Economy grows slower during quarter
WASHINGTON (AP) The U.S. economy, as sluggish at yea rend as it was robust when 1984 began, is expanding at an annual rate of just 2.8 percent in the final quarter, preliminary government figures indicated today.
Growth for all of 1984 will still be very strong at about 6.7 percent the biggest gain since a similar increase in 1955 — as had been assured by the surging expansion in the first half of the year, according to the Commerce Department report.
However, in the fourth quarter alone, the economy grew at a pace little better than the 1.6 percent annual rate of the third quarter, which itself had been the slowest since 1982. The figures are for inflation-adjusted gross national product, the broadest gauge of U.S. economic activity.
Today’s report revised the third-quarter figure downward from the 1.9 percent rate estimated one month earlier.
Business expansion since mid-year has been so meager that some economists have dubbed current conditions a "growth recession" little better than the declining GNU that would mean an actual business recession.
In good news, though, the report also included an estimate that prices as measured by a GNP-linked index — were rising at a low 2.9 percent annual rate in the fourth quarter, which would mean a modest 1984 increase of 3.8 percent, tile same as last year.
The figures were contained in the government’s "flash report.” estimating fourth-quarter economic activity on the basis of only partial
statistics through November and hardly any for December. The numbers, subject to later revision, are also adjusted to discount for normal seasonal variations.
Total (INP. before adjustment for inflation, is rising $52.6 billion to a record rate of $3,747 trillion tor the economy as a whole in the fourth quarter, the report estimated. After adjustment for inflation, the fourth-quarter increase would be $11.5 billion, to a rate of $1,657 trillion.
Commenting in advance of today’s report. Roger Brmner of Data Resources Inc. said growth at a pace of about ‘2.25 percent would mean "our second quarter of growth recession caused by the trade problem and the weakness from the earlier interest rate increases.” The 2.8 percent report won't be much more encouraging to analysts.
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Texas gets low rating in education
DALLAS 'AP) — For the second year m a row, Texas education programs got a low rating from Education Secretary T H. Bell, and the chairman of the State Board of Education warned that the situation won’t change rapidly.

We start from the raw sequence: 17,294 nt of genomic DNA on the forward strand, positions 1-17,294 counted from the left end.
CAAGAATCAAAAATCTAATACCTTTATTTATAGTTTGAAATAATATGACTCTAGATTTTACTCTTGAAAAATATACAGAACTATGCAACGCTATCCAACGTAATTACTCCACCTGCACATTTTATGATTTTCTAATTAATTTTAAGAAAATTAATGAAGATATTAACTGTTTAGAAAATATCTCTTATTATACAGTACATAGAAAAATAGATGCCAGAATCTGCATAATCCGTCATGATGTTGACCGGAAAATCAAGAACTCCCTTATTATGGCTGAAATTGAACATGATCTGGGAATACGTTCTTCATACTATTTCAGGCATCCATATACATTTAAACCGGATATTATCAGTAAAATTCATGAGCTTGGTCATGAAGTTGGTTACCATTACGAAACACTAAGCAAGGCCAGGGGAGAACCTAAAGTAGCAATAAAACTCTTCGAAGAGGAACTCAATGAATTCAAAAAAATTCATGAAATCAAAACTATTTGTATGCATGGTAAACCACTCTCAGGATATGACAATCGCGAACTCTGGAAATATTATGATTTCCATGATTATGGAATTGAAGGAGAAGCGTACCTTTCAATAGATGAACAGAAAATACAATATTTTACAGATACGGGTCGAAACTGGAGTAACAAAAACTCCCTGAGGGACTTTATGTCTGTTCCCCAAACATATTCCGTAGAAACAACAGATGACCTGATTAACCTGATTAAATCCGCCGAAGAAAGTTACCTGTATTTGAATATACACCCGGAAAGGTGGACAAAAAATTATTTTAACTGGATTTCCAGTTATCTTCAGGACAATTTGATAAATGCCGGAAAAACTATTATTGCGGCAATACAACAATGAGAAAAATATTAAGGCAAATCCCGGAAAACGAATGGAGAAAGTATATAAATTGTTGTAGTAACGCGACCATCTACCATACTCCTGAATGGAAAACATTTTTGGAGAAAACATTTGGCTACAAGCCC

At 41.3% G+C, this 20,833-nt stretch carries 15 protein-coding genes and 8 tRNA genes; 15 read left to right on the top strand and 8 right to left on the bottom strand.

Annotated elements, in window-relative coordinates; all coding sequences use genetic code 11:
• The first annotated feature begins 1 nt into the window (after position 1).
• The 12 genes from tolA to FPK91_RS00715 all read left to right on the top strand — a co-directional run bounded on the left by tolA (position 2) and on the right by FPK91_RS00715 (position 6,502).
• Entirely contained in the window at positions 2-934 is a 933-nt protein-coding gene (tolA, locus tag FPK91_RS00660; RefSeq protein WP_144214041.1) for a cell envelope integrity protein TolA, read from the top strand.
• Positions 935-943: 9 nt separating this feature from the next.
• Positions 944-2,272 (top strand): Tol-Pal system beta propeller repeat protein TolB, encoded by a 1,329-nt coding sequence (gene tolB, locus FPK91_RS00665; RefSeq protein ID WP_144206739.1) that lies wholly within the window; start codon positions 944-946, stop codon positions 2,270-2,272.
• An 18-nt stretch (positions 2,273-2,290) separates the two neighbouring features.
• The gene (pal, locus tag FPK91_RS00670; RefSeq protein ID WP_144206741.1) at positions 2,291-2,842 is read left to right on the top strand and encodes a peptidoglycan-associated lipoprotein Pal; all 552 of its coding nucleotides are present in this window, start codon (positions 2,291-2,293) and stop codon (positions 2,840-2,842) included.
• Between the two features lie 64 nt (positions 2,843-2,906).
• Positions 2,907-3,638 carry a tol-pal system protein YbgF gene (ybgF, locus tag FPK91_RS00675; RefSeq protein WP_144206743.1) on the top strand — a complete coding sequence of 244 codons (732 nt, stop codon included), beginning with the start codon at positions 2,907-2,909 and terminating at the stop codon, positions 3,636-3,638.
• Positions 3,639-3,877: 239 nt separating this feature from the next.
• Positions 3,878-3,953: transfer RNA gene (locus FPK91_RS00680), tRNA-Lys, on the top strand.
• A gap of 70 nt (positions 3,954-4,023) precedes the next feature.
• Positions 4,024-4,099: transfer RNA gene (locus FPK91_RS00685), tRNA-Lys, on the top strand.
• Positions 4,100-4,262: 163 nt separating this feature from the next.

Bell, who retired from his post 'Tuesday, issued his second annual ranking of educational programs in the 50 states.
Texas education programs were rated 39th, up from 42nd in 1982, in the number of students graduating. In 1983, 69.4 percent graduated from high school, an increase from 68.2 percent in 1982. The national average in 1983 was 73.9 percent.
The report showed that the overall percentage of students graduating from high school and scores on college entrance exams were up in 1983.
Bell, who is stepping down to return to Utah to become an education professor, said in issuing the report in Washington that the rating provides "some evidence that we’re getting the beginnings of an a< adeimc turnaround.”
Educators should not "be at all defensive about the data, he said
Of 22 states using the Scholastic Aptitude Test as a college entrance exam, Texas ranked 17th, down one place from the previous year. In 1983, the state’s average SAT score was 866, compared with 868 in 1982.
Jon Brumley, chairman of the State Board of education, warned that the state’s ranking would go up, but not quickly because of the recent education reforms.
"Seventeen out of 22 is way too low We’ve got to improve that,” Brumley said. "You can’t ever bt' satisfied with 17 out of 22. Texas kids deserve
better than that.”
Dallas school Superintendent told The Dallas Morning News he was discouraged by the report, but said he believes reforms instituted in the last session of the Texas legislature will improve the state's rankings.
"lf we follow through with the reforms contained in House Bill 72 and House Bill 246, within three to five years we will increase the standing considerably,” he said. "We just have to get through the trauma of the transition phase.”
Both reform measures are aimed at upgrading the state education system, including increasing teacher salaries and changing the formula used to allocate money to school districts.
Winston Power, superintendent of the Highland Park school district, w hich is ranked one of the best in the country, said he was not surprised by the state’s report card He said most school districts support the new reforms hoping to improve future rankings.
lied said he hoped the report will encourage states to improve their school systems. He issued his first report card in January 1983 and noted Tuesday that college entrance exam scores had risen in 31 .states this year. Those in Texas dropped two points.
Also on Tuesday, President Reagan issued a challenge to states, calling for an increase in the number of college graduates to 90 percent and an increase in entrance exam scores to match those of the 1960s.
Bell’s report indicated that Texas students would have to improve their scores by 9.2 points next year and by 55 points by 1990 to meet Reagan’s challenge.